Friday, September 19, 2008
Last week I was at NESCent's 2008 Community Summit. As part of that meeting a few of us had a breakout group on "Biodiversity and phylogenetics". Brian O'Meara took some spectacularly thorough notes, including the pithy:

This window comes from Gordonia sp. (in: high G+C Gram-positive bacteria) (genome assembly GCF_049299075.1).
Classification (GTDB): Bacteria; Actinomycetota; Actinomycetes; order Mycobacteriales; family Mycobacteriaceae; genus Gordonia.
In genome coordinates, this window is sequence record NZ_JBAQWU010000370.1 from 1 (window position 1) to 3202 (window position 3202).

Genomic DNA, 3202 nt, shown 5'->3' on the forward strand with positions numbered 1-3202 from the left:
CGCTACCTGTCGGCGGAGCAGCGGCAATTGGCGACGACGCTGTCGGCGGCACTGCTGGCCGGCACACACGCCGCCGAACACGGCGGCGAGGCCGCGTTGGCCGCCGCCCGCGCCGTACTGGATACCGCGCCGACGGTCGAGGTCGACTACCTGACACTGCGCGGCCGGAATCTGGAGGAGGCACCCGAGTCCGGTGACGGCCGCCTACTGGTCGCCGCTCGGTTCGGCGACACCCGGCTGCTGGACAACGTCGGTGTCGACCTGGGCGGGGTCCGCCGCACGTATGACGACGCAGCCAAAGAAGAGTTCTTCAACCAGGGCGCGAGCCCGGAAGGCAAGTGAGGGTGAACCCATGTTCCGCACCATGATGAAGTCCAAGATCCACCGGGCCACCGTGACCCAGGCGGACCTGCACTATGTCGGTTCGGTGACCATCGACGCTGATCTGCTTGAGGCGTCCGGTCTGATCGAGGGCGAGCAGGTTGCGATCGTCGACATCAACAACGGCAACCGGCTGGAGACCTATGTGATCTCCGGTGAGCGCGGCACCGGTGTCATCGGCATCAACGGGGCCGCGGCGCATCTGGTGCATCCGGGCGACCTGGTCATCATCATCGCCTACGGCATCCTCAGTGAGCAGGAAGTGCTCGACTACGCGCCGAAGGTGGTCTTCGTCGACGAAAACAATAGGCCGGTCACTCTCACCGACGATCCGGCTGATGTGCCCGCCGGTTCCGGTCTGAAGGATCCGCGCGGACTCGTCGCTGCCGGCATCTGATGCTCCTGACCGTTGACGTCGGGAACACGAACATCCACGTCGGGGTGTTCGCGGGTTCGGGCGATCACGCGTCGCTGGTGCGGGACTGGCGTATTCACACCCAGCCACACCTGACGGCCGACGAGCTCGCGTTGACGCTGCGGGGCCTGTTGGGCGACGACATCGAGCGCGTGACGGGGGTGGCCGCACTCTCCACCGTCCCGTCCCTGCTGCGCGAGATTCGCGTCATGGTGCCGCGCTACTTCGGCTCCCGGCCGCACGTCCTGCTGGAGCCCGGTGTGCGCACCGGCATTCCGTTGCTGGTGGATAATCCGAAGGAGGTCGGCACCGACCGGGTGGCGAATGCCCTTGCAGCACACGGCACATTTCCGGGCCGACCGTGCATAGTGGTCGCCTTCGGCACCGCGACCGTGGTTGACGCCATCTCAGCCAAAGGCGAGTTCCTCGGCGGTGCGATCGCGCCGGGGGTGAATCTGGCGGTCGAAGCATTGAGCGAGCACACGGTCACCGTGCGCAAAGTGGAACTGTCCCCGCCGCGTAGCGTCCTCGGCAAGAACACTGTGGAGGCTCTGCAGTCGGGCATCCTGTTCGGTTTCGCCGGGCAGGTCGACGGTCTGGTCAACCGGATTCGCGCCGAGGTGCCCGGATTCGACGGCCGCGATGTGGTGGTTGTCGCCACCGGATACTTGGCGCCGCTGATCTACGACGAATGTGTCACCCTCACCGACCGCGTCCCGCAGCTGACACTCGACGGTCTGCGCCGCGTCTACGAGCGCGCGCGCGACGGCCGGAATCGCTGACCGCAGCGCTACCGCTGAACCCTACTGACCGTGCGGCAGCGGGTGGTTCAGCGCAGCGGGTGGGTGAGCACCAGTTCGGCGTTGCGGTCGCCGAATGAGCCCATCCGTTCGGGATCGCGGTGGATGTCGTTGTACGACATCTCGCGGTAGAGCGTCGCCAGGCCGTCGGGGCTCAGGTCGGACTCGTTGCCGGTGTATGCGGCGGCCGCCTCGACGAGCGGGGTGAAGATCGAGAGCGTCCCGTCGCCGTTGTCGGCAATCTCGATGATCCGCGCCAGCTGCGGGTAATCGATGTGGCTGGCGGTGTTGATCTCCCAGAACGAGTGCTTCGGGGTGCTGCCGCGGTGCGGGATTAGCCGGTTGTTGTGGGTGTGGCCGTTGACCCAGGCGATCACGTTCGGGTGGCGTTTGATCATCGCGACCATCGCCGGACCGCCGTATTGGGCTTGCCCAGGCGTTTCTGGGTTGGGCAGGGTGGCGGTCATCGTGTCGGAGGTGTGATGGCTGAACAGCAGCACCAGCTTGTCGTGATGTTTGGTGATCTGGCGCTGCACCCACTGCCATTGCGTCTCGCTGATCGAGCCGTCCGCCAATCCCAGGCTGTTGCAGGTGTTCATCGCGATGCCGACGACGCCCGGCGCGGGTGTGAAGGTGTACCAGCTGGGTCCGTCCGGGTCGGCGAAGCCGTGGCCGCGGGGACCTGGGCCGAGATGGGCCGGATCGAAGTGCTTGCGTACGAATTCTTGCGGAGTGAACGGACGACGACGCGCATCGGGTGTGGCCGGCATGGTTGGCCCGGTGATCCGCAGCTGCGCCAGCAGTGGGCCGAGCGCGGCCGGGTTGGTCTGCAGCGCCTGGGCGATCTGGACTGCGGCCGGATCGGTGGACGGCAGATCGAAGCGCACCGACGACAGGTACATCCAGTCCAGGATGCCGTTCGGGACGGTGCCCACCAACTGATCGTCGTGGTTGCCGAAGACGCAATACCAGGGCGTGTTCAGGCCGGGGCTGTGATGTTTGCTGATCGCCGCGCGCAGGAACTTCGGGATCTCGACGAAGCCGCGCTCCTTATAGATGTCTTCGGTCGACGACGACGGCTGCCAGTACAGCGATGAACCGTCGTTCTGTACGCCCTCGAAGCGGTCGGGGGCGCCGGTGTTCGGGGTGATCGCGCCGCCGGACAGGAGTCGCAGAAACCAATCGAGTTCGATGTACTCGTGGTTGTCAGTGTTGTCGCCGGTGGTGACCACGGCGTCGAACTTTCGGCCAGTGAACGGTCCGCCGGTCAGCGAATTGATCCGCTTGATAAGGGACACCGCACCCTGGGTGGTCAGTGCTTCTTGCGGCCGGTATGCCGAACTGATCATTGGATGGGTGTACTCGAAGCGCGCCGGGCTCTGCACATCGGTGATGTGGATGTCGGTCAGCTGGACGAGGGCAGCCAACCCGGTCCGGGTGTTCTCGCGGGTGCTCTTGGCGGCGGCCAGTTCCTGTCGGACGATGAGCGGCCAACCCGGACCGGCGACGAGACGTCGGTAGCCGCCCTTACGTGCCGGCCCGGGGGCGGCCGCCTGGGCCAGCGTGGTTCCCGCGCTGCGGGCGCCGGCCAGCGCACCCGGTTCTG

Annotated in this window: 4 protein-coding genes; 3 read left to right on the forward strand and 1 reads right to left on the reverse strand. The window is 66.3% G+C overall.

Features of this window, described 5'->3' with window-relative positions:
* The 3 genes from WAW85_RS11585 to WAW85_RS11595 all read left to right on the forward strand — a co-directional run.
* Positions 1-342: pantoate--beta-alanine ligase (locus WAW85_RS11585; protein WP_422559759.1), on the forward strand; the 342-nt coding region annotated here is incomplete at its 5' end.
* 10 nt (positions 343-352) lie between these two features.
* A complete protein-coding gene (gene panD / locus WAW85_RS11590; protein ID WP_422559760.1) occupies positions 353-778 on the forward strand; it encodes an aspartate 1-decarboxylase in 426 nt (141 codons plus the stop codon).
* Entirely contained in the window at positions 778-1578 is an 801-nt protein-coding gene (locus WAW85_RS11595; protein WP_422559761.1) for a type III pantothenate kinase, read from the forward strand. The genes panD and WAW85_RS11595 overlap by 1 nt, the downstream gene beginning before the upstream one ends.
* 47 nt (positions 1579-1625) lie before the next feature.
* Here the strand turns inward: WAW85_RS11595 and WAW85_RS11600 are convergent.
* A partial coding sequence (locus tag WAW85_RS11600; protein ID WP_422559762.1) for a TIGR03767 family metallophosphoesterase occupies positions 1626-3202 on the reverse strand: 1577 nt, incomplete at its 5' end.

Julia Clarke and I were advocating data mining, not entirely successfully. At one point I started ranting about post-phylogenetics (i.e., what do do when we've basically got the tree of life). For a brief moment I thought this might be a cool new term to use, although Googling finds that W. Ford Doolittle has used it in the title of talks given at the Wenner-Gren Foundations International Symposium at Stockholm in 2003, and at Penn State in 2006. However, the 2006 talk title (Postphylogenetics: The Tree of Life in the Light of Lateral Gene Transfer) suggests a different meaning (i.e., there isn't a tree of life to be found). I prefer to think of it in the same sense as "postgenomics" -- now that we have all this information, how can we make the best use of it?